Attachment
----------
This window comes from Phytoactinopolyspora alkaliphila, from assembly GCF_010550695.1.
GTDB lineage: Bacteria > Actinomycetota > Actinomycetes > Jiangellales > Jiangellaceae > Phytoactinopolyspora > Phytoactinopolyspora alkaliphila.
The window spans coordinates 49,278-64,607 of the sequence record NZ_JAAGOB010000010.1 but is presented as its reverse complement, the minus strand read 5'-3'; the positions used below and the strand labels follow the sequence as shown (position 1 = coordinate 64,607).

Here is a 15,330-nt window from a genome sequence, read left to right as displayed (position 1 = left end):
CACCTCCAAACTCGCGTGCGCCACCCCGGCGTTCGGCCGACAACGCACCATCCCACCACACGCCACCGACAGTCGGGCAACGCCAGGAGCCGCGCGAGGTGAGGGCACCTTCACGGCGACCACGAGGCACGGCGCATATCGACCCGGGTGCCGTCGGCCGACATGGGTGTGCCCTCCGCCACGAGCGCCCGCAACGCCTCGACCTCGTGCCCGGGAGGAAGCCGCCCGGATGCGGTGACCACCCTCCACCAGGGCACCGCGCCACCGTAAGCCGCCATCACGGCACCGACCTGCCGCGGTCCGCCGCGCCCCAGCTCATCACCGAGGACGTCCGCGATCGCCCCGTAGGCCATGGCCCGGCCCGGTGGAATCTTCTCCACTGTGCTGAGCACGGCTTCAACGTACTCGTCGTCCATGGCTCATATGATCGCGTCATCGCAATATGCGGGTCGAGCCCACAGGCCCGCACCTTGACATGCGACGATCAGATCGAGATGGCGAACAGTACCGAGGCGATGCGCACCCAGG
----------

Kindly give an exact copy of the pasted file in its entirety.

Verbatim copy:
This window comes from Phytoactinopolyspora alkaliphila, from assembly GCF_010550695.1.
GTDB lineage: Bacteria > Actinomycetota > Actinomycetes > Jiangellales > Jiangellaceae > Phytoactinopolyspora > Phytoactinopolyspora alkaliphila.
The window spans coordinates 49,278-64,607 of the sequence record NZ_JAAGOB010000010.1 but is presented as its reverse complement, the minus strand read 5'-3'; the positions used below and the strand labels follow the sequence as shown (position 1 = coordinate 64,607).

Here is a 15,330-nt window from a genome sequence, read left to right as displayed (position 1 = left end):
CACCTCCAAACTCGCGTGCGCCACCCCGGCGTTCGGCCGACAACGCACCATCCCACCACACGCCACCGACAGTCGGGCAACGCCAGGAGCCGCGCGAGGTGAGGGCACCTTCACGGCGACCACGAGGCACGGCGCATATCGACCCGGGTGCCGTCGGCCGACATGGGTGTGCCCTCCGCCACGAGCGCCCGCAACGCCTCGACCTCGTGCCCGGGAGGAAGCCGCCCGGATGCGGTGACCACCCTCCACCAGGGCACCGCGCCACCGTAAGCCGCCATCACGGCACCGACCTGCCGCGGTCCGCCGCGCCCCAGCTCATCACCGAGGACGTCCGCGATCGCCCCGTAGGCCATGGCCCGGCCCGGTGGAATCTTCTCCACTGTGCTGAGCACGGCTTCAACGTACTCGTCGTCCATGGCTCATATGATCGCGTCATCGCAATATGCGGGTCGAGCCCACAGGCCCGCACCTTGACATGCGACGATCAGATCGAGATGGCGAACAGTACCGAGGCGATGCGCACCCAGG